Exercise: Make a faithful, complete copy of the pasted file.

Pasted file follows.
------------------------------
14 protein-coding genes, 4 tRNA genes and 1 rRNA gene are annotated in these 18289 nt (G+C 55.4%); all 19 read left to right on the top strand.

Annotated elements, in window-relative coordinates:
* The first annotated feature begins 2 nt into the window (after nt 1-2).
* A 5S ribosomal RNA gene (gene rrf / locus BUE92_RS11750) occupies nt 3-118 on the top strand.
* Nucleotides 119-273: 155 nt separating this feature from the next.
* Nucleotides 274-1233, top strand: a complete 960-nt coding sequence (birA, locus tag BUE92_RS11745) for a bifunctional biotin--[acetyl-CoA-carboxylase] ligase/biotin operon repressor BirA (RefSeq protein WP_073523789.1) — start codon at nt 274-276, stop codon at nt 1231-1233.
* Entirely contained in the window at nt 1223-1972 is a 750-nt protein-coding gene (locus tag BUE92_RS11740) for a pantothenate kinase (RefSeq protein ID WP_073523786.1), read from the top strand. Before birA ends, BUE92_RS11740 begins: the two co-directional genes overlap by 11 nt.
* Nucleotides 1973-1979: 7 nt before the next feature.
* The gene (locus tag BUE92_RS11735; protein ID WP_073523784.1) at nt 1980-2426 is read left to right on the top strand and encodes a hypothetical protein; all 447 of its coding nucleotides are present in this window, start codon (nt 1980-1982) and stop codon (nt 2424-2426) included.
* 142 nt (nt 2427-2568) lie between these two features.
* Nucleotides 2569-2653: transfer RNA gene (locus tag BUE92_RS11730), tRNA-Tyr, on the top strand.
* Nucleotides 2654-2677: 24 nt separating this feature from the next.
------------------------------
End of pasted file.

14 protein-coding genes, 4 tRNA genes and 1 rRNA gene are annotated in these 18289 nt (G+C 55.4%); all 19 read left to right on the top strand.

Annotated elements, in window-relative coordinates:
* The first annotated feature begins 2 nt into the window (after nt 1-2).
* A 5S ribosomal RNA gene (gene rrf / locus BUE92_RS11750) occupies nt 3-118 on the top strand.
* Nucleotides 119-273: 155 nt separating this feature from the next.
* Nucleotides 274-1233, top strand: a complete 960-nt coding sequence (birA, locus tag BUE92_RS11745) for a bifunctional biotin--[acetyl-CoA-carboxylase] ligase/biotin operon repressor BirA (RefSeq protein WP_073523789.1) — start codon at nt 274-276, stop codon at nt 1231-1233.
* Entirely contained in the window at nt 1223-1972 is a 750-nt protein-coding gene (locus tag BUE92_RS11740) for a pantothenate kinase (RefSeq protein ID WP_073523786.1), read from the top strand. Before birA ends, BUE92_RS11740 begins: the two co-directional genes overlap by 11 nt.
* Nucleotides 1973-1979: 7 nt before the next feature.
* The gene (locus tag BUE92_RS11735; protein ID WP_073523784.1) at nt 1980-2426 is read left to right on the top strand and encodes a hypothetical protein; all 447 of its coding nucleotides are present in this window, start codon (nt 1980-1982) and stop codon (nt 2424-2426) included.
* 142 nt (nt 2427-2568) lie between these two features.
* Nucleotides 2569-2653: transfer RNA gene (locus tag BUE92_RS11730), tRNA-Tyr, on the top strand.
* Nucleotides 2654-2677: 24 nt separating this feature from the next.